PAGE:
…the time will come when she’ll be ranked above Hemingway. ~ Leon Edel

“My God, girl,  what a head of hair!” he exclaimed, quite innocently and foolishly. She stabbed him with a glance of Amazonian fierceness and drew in her lower lip, most unnecessary severity…

…and we are off on a story about Alexandra the only daughter of a Swedish farmer about to die. Alexandra was an unusual heroine of her time, strong, smart, and more, clever. She sacrifices companionship and love to fulfill a promise made to her dying father and leads her family to great prosperity that has her pay a very high price.

From the National Willa Cather Center: While the reading and understanding of Cather’s twelve novels and various other works are the primary attraction, in many ways Willa Cather the person looms large in the critical interest her works have drawn. More than her contemporaries and those figures from the generation which succeeded hers—most especially Faulkner, Fitzgerald, and Hemingway—Cather’s fiction creates a personal intimacy between writer and reader which both creates a deep bond and feels authentic, special. This bond is borne of Cather’s ability to create on her pages an intimate understanding of characters understood in relation to their personal and cultural places. Cather was a woman way ahead of her time and to read more about her check this link out. Well worth exploring her history.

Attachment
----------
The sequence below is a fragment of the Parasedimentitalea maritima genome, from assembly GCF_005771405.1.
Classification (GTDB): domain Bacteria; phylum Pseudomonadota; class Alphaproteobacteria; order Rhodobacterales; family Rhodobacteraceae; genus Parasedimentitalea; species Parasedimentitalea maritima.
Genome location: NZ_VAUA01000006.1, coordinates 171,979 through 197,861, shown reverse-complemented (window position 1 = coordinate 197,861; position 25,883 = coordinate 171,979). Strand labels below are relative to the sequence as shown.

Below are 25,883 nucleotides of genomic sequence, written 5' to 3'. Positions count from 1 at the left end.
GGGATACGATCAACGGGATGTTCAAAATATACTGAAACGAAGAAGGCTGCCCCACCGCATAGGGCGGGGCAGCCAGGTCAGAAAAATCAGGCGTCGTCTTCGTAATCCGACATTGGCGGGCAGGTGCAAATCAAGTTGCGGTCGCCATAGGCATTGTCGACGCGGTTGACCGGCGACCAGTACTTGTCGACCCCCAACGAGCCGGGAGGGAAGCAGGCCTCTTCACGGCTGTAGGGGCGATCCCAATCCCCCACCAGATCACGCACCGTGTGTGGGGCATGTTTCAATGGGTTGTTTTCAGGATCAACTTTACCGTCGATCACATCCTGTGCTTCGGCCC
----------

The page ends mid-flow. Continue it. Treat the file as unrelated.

We spent three weeks studying this book and discussed Cather’s remarkable descriptive ability and then dove into her structure and plot. We wrote up a W chart to see who was the hero and did she go the distance?

The answer is yes. This book falls into the Rebirth plot with Alexandra falling into a sleep to her true longing when accepting the dream of her father to tame the land and grow prosperous. She is truly asleep even when, under her nose, Emil and Marie begin a disastrous affair that will lead to both of their deaths. Alexandra remains asleep/lost to herself all the way to the point of going to see Frank in prison and agreeing to help him in anyway. Then on page 298 Carl returns and she brought back to herself–the self she lost when he left, and lost again when he came home only to be driven away by her brothers. She is saved then by the light other half.

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